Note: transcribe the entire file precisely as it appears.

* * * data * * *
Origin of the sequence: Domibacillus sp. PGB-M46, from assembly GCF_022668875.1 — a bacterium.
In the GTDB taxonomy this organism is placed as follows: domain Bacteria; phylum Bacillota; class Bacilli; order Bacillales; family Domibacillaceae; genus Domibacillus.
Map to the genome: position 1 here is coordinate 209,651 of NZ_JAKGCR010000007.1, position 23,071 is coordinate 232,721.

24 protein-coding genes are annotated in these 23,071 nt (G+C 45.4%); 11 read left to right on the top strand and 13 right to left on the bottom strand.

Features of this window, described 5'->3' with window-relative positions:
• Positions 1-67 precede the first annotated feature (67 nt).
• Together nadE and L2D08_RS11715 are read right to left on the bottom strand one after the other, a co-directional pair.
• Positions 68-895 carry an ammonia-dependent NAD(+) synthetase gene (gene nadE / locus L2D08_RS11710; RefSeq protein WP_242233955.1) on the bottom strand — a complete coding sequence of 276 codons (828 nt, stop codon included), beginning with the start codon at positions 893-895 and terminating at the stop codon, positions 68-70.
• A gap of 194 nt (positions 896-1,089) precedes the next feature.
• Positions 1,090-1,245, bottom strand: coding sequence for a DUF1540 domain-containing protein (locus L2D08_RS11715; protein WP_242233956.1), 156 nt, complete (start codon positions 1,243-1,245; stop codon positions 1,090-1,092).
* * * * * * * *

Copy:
Origin of the sequence: Domibacillus sp. PGB-M46, from assembly GCF_022668875.1 — a bacterium.
In the GTDB taxonomy this organism is placed as follows: domain Bacteria; phylum Bacillota; class Bacilli; order Bacillales; family Domibacillaceae; genus Domibacillus.
Map to the genome: position 1 here is coordinate 209,651 of NZ_JAKGCR010000007.1, position 23,071 is coordinate 232,721.

24 protein-coding genes are annotated in these 23,071 nt (G+C 45.4%); 11 read left to right on the top strand and 13 right to left on the bottom strand.

Features of this window, described 5'->3' with window-relative positions:
• Positions 1-67 precede the first annotated feature (67 nt).
• Together nadE and L2D08_RS11715 are read right to left on the bottom strand one after the other, a co-directional pair.
• Positions 68-895 carry an ammonia-dependent NAD(+) synthetase gene (gene nadE / locus L2D08_RS11710; RefSeq protein WP_242233955.1) on the bottom strand — a complete coding sequence of 276 codons (828 nt, stop codon included), beginning with the start codon at positions 893-895 and terminating at the stop codon, positions 68-70.
• A gap of 194 nt (positions 896-1,089) precedes the next feature.
• Positions 1,090-1,245, bottom strand: coding sequence for a DUF1540 domain-containing protein (locus L2D08_RS11715; protein WP_242233956.1), 156 nt, complete (start codon positions 1,243-1,245; stop codon positions 1,090-1,092).